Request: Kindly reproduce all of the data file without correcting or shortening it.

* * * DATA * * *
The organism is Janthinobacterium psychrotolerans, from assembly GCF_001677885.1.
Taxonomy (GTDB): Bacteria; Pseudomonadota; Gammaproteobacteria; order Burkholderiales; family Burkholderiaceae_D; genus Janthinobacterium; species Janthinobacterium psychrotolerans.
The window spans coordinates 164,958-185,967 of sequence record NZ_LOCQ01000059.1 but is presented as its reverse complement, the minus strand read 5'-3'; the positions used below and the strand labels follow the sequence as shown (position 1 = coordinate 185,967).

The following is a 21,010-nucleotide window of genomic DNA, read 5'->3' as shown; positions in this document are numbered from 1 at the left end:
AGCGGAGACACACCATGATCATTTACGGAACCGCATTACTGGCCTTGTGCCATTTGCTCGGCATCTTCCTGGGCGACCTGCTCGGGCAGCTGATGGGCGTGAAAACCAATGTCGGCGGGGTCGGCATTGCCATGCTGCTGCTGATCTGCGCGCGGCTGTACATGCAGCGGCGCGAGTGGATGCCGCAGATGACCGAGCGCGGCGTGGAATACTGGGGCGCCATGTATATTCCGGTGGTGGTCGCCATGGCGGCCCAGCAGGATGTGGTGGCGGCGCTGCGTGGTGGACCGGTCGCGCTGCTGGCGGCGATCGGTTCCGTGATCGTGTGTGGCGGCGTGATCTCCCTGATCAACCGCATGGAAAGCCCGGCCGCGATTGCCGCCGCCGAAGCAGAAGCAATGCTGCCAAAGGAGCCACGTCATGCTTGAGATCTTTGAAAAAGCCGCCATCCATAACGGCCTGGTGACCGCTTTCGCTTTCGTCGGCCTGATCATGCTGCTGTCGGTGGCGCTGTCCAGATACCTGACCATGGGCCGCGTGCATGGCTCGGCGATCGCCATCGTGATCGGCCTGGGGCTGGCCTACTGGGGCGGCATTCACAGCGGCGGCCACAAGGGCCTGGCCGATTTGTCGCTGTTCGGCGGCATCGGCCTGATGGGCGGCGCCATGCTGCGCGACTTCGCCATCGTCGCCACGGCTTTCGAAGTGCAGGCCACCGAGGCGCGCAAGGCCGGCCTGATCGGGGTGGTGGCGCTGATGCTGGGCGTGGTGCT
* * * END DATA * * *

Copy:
The organism is Janthinobacterium psychrotolerans, from assembly GCF_001677885.1.
Taxonomy (GTDB): Bacteria; Pseudomonadota; Gammaproteobacteria; order Burkholderiales; family Burkholderiaceae_D; genus Janthinobacterium; species Janthinobacterium psychrotolerans.
The window spans coordinates 164,958-185,967 of sequence record NZ_LOCQ01000059.1 but is presented as its reverse complement, the minus strand read 5'-3'; the positions used below and the strand labels follow the sequence as shown (position 1 = coordinate 185,967).

The following is a 21,010-nucleotide window of genomic DNA, read 5'->3' as shown; positions in this document are numbered from 1 at the left end:
AGCGGAGACACACCATGATCATTTACGGAACCGCATTACTGGCCTTGTGCCATTTGCTCGGCATCTTCCTGGGCGACCTGCTCGGGCAGCTGATGGGCGTGAAAACCAATGTCGGCGGGGTCGGCATTGCCATGCTGCTGCTGATCTGCGCGCGGCTGTACATGCAGCGGCGCGAGTGGATGCCGCAGATGACCGAGCGCGGCGTGGAATACTGGGGCGCCATGTATATTCCGGTGGTGGTCGCCATGGCGGCCCAGCAGGATGTGGTGGCGGCGCTGCGTGGTGGACCGGTCGCGCTGCTGGCGGCGATCGGTTCCGTGATCGTGTGTGGCGGCGTGATCTCCCTGATCAACCGCATGGAAAGCCCGGCCGCGATTGCCGCCGCCGAAGCAGAAGCAATGCTGCCAAAGGAGCCACGTCATGCTTGAGATCTTTGAAAAAGCCGCCATCCATAACGGCCTGGTGACCGCTTTCGCTTTCGTCGGCCTGATCATGCTGCTGTCGGTGGCGCTGTCCAGATACCTGACCATGGGCCGCGTGCATGGCTCGGCGATCGCCATCGTGATCGGCCTGGGGCTGGCCTACTGGGGCGGCATTCACAGCGGCGGCCACAAGGGCCTGGCCGATTTGTCGCTGTTCGGCGGCATCGGCCTGATGGGCGGCGCCATGCTGCGCGACTTCGCCATCGTCGCCACGGCTTTCGAAGTGCAGGCCACCGAGGCGCGCAAGGCCGGCCTGATCGGGGTGGTGGCGCTGATGCTGGGCGTGGTGCT